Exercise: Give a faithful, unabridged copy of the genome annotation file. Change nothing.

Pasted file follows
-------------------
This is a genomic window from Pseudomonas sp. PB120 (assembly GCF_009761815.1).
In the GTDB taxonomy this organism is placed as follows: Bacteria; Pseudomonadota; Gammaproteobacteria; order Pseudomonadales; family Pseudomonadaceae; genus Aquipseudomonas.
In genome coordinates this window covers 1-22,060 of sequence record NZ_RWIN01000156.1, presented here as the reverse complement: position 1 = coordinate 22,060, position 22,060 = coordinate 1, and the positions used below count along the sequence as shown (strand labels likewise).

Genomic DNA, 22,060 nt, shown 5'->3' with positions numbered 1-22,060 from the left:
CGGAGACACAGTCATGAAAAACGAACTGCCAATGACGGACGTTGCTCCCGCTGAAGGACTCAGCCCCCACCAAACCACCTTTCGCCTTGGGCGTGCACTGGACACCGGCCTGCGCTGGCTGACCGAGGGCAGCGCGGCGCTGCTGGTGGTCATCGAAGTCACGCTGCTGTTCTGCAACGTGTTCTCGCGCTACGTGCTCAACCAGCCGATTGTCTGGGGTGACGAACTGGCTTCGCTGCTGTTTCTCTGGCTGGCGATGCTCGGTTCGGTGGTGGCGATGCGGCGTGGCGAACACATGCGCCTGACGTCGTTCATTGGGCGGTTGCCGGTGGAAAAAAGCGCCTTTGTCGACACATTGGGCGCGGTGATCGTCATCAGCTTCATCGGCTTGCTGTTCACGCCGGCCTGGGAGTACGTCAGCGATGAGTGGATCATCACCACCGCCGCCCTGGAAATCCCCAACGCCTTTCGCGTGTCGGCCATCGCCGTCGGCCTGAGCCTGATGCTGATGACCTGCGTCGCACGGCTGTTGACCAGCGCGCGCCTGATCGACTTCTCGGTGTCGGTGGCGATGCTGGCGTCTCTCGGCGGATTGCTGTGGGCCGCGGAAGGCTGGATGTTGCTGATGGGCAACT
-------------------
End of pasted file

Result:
This is a genomic window from Pseudomonas sp. PB120 (assembly GCF_009761815.1).
In the GTDB taxonomy this organism is placed as follows: Bacteria; Pseudomonadota; Gammaproteobacteria; order Pseudomonadales; family Pseudomonadaceae; genus Aquipseudomonas.
In genome coordinates this window covers 1-22,060 of sequence record NZ_RWIN01000156.1, presented here as the reverse complement: position 1 = coordinate 22,060, position 22,060 = coordinate 1, and the positions used below count along the sequence as shown (strand labels likewise).

Genomic DNA, 22,060 nt, shown 5'->3' with positions numbered 1-22,060 from the left:
CGGAGACACAGTCATGAAAAACGAACTGCCAATGACGGACGTTGCTCCCGCTGAAGGACTCAGCCCCCACCAAACCACCTTTCGCCTTGGGCGTGCACTGGACACCGGCCTGCGCTGGCTGACCGAGGGCAGCGCGGCGCTGCTGGTGGTCATCGAAGTCACGCTGCTGTTCTGCAACGTGTTCTCGCGCTACGTGCTCAACCAGCCGATTGTCTGGGGTGACGAACTGGCTTCGCTGCTGTTTCTCTGGCTGGCGATGCTCGGTTCGGTGGTGGCGATGCGGCGTGGCGAACACATGCGCCTGACGTCGTTCATTGGGCGGTTGCCGGTGGAAAAAAGCGCCTTTGTCGACACATTGGGCGCGGTGATCGTCATCAGCTTCATCGGCTTGCTGTTCACGCCGGCCTGGGAGTACGTCAGCGATGAGTGGATCATCACCACCGCCGCCCTGGAAATCCCCAACGCCTTTCGCGTGTCGGCCATCGCCGTCGGCCTGAGCCTGATGCTGATGACCTGCGTCGCACGGCTGTTGACCAGCGCGCGCCTGATCGACTTCTCGGTGTCGGTGGCGATGCTGGCGTCTCTCGGCGGATTGCTGTGGGCCGCGGAAGGCTGGATGTTGCTGATGGGCAACT